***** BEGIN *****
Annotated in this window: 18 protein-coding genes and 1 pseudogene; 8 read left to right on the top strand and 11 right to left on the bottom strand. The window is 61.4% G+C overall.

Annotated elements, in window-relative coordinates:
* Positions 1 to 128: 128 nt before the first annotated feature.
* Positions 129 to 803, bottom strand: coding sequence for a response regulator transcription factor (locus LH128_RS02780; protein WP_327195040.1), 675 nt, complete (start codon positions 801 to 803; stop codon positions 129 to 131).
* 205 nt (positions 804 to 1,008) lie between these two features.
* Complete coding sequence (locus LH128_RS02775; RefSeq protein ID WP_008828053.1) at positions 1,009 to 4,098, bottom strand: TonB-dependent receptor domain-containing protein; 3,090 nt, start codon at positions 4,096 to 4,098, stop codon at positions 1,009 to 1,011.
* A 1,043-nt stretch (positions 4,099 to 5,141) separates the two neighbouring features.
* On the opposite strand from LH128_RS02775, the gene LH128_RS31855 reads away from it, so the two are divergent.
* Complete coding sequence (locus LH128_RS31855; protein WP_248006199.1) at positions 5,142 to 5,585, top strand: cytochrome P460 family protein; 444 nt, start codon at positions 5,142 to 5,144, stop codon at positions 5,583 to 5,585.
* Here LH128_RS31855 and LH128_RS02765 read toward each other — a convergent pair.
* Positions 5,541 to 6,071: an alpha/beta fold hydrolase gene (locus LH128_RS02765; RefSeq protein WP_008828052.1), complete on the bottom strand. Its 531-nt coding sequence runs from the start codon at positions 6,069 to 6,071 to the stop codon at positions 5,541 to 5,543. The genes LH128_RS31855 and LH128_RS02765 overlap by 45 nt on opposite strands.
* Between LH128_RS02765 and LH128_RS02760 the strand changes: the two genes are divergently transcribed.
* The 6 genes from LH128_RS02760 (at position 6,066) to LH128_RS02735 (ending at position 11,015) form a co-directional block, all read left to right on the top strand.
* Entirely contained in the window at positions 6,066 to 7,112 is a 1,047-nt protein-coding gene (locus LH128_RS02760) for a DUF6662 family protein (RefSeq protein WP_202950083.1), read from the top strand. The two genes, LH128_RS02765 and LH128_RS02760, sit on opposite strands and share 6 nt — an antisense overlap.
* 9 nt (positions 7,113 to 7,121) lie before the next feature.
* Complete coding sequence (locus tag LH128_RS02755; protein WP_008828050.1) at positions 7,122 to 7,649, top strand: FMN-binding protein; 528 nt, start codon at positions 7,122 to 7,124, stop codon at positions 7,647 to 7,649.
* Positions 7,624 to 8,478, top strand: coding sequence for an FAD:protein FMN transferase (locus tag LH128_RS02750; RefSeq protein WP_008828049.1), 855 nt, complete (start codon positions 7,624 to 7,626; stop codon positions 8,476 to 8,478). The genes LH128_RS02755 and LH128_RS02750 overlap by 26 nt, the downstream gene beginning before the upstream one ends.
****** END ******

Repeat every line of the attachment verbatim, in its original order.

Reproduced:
Annotated in this window: 18 protein-coding genes and 1 pseudogene; 8 read left to right on the top strand and 11 right to left on the bottom strand. The window is 61.4% G+C overall.

Annotated elements, in window-relative coordinates:
* Positions 1 to 128: 128 nt before the first annotated feature.
* Positions 129 to 803, bottom strand: coding sequence for a response regulator transcription factor (locus LH128_RS02780; protein WP_327195040.1), 675 nt, complete (start codon positions 801 to 803; stop codon positions 129 to 131).
* 205 nt (positions 804 to 1,008) lie between these two features.
* Complete coding sequence (locus LH128_RS02775; RefSeq protein ID WP_008828053.1) at positions 1,009 to 4,098, bottom strand: TonB-dependent receptor domain-containing protein; 3,090 nt, start codon at positions 4,096 to 4,098, stop codon at positions 1,009 to 1,011.
* A 1,043-nt stretch (positions 4,099 to 5,141) separates the two neighbouring features.
* On the opposite strand from LH128_RS02775, the gene LH128_RS31855 reads away from it, so the two are divergent.
* Complete coding sequence (locus LH128_RS31855; protein WP_248006199.1) at positions 5,142 to 5,585, top strand: cytochrome P460 family protein; 444 nt, start codon at positions 5,142 to 5,144, stop codon at positions 5,583 to 5,585.
* Here LH128_RS31855 and LH128_RS02765 read toward each other — a convergent pair.
* Positions 5,541 to 6,071: an alpha/beta fold hydrolase gene (locus LH128_RS02765; RefSeq protein WP_008828052.1), complete on the bottom strand. Its 531-nt coding sequence runs from the start codon at positions 6,069 to 6,071 to the stop codon at positions 5,541 to 5,543. The genes LH128_RS31855 and LH128_RS02765 overlap by 45 nt on opposite strands.
* Between LH128_RS02765 and LH128_RS02760 the strand changes: the two genes are divergently transcribed.
* The 6 genes from LH128_RS02760 (at position 6,066) to LH128_RS02735 (ending at position 11,015) form a co-directional block, all read left to right on the top strand.
* Entirely contained in the window at positions 6,066 to 7,112 is a 1,047-nt protein-coding gene (locus LH128_RS02760) for a DUF6662 family protein (RefSeq protein WP_202950083.1), read from the top strand. The two genes, LH128_RS02765 and LH128_RS02760, sit on opposite strands and share 6 nt — an antisense overlap.
* 9 nt (positions 7,113 to 7,121) lie before the next feature.
* Complete coding sequence (locus tag LH128_RS02755; protein WP_008828050.1) at positions 7,122 to 7,649, top strand: FMN-binding protein; 528 nt, start codon at positions 7,122 to 7,124, stop codon at positions 7,647 to 7,649.
* Positions 7,624 to 8,478, top strand: coding sequence for an FAD:protein FMN transferase (locus tag LH128_RS02750; RefSeq protein WP_008828049.1), 855 nt, complete (start codon positions 7,624 to 7,626; stop codon positions 8,476 to 8,478). The genes LH128_RS02755 and LH128_RS02750 overlap by 26 nt, the downstream gene beginning before the upstream one ends.